The Solar System
What is in the Solar System?
The Sun is our nearest star. The Sun contains approximately 98% of the mass of the solar system and provides the gravitational force required to keep the planets orbiting around it. Solar energy is created deep within the core by nuclear fusion. Every second 700 million tons of hydrogen are converted into Helium. And the energy produced by this convertion is what gives energy to almost everything that lives on the Earth.
In order of distance from the Sun, Mercury, Venus, Earth, Mars, Jupiter, Saturn, Uranus and Neptune. The inner planets (Mercury, Venus, Earth and Mars) are formed from solid material while the outer planets (Jupiter, Saturn, Uranus and Neptune) are formed from gas and liquid.
The Discovery of Neptune
(Since antiquity, the planets Mercury, Venus, Mars, Saturn, Jupiter).
Neptune could have been discovered a lot earlier than it was, Galieo had seen it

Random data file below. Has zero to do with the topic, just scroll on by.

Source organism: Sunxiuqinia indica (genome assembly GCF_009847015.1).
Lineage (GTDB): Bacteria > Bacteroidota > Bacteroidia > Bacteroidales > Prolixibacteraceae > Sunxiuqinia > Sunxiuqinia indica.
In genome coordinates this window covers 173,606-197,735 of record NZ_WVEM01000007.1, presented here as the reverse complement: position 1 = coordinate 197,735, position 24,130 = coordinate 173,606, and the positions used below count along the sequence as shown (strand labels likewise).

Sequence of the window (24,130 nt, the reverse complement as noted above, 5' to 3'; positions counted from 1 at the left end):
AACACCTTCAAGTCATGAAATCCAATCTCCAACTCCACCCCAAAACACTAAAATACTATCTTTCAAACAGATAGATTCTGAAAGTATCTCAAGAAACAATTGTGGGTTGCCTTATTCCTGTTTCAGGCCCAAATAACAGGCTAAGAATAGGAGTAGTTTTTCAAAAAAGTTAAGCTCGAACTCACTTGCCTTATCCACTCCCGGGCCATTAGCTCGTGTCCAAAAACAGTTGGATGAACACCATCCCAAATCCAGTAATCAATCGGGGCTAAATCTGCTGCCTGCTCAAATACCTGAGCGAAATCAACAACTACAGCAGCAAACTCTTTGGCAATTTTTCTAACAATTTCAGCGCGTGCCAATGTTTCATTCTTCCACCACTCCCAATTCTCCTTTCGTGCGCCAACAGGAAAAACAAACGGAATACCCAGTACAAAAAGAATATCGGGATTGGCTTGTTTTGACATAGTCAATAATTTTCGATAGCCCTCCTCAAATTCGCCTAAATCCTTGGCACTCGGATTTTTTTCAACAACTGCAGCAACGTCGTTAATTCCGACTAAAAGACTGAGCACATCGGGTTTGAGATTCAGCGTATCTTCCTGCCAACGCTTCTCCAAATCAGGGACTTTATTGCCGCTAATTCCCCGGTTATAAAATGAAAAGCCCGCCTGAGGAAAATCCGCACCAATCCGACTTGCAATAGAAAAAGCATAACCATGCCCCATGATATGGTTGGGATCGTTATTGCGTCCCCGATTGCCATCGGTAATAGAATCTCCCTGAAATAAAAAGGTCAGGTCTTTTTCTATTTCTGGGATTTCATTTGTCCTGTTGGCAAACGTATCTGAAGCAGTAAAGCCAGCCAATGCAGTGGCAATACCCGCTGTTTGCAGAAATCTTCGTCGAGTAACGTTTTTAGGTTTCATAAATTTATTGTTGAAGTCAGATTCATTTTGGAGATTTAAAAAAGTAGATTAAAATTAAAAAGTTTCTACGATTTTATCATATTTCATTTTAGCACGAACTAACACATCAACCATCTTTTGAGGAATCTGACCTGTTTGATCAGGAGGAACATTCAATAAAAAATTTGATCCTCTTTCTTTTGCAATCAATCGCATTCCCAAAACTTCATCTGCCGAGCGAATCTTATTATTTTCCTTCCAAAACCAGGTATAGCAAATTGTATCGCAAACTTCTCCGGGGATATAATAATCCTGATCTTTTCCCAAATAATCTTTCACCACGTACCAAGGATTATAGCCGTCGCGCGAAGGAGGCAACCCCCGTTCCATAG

Newtons law of gravity allowed the solar system to be modelled with great accuracy, however observations of Uranus showed that it did not behave entirely as predicted. The only planet to be discovered was Uranus in 1781 by Music Teacher, William Herschel who believed it to be a comet and named it Georgium Sidus (George's Star) in honour of King George III.
Accurate data for the orbits of the other planets was available but the data for Uranus did not fit with the calculated results. The anomolies were caused by another large object and Neptune was discovered by calculating where a planet would have to be to produce the anomolous behavior of Uranus. This was the first planet to be discovered by mathematics.
The first accurate predictions of Uranus' motion were published in 1792. Within a few years, it was obvious that there was something wrong with the motion of the planet, as it did not follow the predictions. Attempts to calculate improved tables using the latest mathematical techniques were unable to fit all the observations, ancient and modern, to a single orbit. A commonly accepted suspicion during the next few years was that Newton's Law of Gravity, although accurate out to the orbit of Saturn, might not work in the same way at greater distances; but by the late 1830's it seemed at least equally likely that there was an unknown body lying beyond the orbit of Uranus.